Catalysis & Energy Conversion
The Catalysis & Energy Conversion department conducts basic and applied research in two areas of critical energy-related technology:
- Fuel cells and hydrogen
The development of new energy technologies is essential for economic prosperity, energy security, and environmental preservation.
Our research is organized into five areas:
Researchers are developing new catalytic materials and processes for converting resources (such as biomass and coal) into transportation fuels and chemical commodities, reducing NOx emissions, and basic research aimed at improving our understanding of how catalysts promote chemical reactions.
Researchers are developing carbon dioxide reduction catalysts and novel synthetic methods for homogeneous catalysts.
Hydrogen and fuel cell research includes novel technologies for the production and purification of fuels, such as hydrogen and syngas, and evaluation of fuel cell performance under various operating conditions. We are leading the development for the production of hydrogen using the copper-chlorine thermochemical cycle.
Research in hydrogen production includes high temperature electrolysis and thermochemical cycles. For fuel cells, advanced materials and electrocatalysts are being developed to reduce the cost and improve the durability of both solid oxide and polymer electrolyte membrane technologies. Researchers also analyze the complex systems associated with hydrogen production, storage, and fuel cell applications.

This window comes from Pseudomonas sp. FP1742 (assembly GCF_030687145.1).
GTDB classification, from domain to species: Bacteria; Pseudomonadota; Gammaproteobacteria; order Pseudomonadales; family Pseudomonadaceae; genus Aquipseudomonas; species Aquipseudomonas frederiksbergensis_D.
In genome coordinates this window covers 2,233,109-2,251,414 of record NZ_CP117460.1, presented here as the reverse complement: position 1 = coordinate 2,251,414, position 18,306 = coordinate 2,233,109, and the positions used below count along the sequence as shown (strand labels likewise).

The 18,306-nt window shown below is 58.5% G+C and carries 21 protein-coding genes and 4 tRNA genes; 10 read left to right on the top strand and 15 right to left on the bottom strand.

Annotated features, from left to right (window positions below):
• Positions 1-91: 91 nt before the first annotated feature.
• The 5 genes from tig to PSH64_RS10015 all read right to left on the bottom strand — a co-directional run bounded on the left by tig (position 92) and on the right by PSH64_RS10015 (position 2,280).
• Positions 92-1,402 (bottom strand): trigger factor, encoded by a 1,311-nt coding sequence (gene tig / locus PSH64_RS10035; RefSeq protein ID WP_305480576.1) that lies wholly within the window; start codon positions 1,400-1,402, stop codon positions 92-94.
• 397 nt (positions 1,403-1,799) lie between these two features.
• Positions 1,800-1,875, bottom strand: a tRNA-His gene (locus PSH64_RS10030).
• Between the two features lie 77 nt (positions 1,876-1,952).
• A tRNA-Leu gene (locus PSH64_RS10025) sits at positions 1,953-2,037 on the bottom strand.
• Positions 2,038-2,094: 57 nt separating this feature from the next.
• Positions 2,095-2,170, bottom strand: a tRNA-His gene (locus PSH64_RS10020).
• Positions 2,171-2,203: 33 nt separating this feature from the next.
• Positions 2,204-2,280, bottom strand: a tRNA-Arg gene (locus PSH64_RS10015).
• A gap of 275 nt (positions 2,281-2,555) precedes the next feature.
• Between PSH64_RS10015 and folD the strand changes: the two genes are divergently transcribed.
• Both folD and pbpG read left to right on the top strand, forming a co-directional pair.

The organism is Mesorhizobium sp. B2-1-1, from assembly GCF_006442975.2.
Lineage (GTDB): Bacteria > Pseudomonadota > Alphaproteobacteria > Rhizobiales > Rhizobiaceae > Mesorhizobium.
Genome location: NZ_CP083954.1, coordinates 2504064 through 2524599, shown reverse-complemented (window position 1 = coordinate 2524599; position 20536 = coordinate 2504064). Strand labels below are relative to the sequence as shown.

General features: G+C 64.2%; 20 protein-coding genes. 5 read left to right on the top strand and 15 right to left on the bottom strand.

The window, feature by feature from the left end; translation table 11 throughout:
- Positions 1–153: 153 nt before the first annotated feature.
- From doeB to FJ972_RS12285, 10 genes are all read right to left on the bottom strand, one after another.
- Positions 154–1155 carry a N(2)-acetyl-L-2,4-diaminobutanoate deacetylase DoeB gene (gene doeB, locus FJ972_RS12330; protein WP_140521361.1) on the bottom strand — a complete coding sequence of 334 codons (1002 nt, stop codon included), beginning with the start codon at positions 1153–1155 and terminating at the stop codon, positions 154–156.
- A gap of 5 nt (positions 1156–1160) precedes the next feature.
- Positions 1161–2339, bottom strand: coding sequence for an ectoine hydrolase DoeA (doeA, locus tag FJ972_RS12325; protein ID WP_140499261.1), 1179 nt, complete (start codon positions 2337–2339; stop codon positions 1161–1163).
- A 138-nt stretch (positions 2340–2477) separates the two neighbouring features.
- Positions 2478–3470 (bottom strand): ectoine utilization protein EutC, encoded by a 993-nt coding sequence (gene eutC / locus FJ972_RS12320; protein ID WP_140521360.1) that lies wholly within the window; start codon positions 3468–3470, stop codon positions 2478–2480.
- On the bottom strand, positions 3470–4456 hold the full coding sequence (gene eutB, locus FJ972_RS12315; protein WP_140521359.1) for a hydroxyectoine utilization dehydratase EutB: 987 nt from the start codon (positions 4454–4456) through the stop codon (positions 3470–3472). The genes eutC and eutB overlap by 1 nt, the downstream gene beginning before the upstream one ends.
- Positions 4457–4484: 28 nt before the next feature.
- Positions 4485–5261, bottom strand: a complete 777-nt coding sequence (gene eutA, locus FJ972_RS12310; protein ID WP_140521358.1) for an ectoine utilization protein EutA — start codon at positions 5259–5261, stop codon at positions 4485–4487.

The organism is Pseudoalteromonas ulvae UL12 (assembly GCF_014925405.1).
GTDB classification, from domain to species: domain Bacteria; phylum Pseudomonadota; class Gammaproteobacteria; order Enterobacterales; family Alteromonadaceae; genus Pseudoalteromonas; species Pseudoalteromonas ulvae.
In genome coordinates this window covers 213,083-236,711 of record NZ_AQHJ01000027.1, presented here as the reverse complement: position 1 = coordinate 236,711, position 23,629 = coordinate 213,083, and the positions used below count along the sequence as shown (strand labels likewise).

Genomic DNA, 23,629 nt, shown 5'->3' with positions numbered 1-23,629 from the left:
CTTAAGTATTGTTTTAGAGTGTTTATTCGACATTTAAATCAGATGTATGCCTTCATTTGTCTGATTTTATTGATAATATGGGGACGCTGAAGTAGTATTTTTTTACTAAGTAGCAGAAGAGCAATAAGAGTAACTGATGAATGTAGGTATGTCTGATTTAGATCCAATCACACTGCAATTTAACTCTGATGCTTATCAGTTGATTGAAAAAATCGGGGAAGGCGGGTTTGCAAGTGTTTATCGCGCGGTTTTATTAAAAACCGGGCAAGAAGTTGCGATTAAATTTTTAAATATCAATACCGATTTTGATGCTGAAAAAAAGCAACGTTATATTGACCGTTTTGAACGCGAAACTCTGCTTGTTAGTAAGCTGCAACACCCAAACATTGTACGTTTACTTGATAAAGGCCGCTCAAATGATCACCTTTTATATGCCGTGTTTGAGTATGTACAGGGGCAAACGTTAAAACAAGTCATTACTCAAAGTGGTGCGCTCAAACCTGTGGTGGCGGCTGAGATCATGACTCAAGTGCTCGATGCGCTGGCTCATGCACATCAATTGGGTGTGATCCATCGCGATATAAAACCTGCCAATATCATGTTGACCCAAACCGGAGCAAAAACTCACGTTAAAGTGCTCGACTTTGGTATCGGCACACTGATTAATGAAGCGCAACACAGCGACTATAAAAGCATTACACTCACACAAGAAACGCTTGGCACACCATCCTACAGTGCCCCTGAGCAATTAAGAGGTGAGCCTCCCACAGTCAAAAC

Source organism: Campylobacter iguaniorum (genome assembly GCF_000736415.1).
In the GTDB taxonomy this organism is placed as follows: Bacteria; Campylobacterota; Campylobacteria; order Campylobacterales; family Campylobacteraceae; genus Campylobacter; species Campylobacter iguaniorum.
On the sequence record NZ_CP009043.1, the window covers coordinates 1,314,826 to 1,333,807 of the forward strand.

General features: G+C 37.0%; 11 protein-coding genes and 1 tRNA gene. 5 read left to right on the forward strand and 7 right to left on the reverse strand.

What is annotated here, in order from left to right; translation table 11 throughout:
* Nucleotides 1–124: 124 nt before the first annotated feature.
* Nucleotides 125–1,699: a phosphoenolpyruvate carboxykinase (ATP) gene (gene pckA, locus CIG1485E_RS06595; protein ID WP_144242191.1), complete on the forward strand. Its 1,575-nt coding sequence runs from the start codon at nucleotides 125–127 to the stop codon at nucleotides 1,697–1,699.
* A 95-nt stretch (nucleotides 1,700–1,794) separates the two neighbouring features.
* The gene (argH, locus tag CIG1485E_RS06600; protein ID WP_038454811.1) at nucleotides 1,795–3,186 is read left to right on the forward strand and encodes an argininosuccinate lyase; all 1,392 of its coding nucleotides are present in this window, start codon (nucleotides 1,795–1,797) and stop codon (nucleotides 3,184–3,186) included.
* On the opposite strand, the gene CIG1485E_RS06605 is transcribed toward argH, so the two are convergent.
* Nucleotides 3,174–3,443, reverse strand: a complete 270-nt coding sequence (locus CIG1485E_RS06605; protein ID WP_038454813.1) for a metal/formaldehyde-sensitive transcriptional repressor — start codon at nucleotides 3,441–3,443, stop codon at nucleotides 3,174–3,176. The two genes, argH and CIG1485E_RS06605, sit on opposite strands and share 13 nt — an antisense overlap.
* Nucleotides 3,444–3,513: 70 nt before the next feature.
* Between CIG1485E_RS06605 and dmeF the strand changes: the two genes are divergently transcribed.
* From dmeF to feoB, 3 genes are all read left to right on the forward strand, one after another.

Research activities are focused on the development of ceramic-based electrochemical devices and components, such as solid oxide fuel cells (SOFCs) and high-temperature steam electrolyzers (HTSEs). This extends to materials synthesis, fabrication and characterization.
Electrochemical Projects Support
Researchers provide input to research and development plans, review proposals and prepare white papers on current topics of interest to the U.S. Department of Energy (DOE) Office of Fuel Cell Technologies Technology Development managers. These scientists also participate in the USDRIVE partnership between automotive manufacturers and the DOE as members of the Fuel Cell and Hydrogen Storage Technical Teams. These experts assist the DOE in determining the status of DOE-funded research and development at fuel cell developer sites and universities through on-site reviews and assessments of project progress; and frequently speak on behalf of the DOE at international conferences and meetings.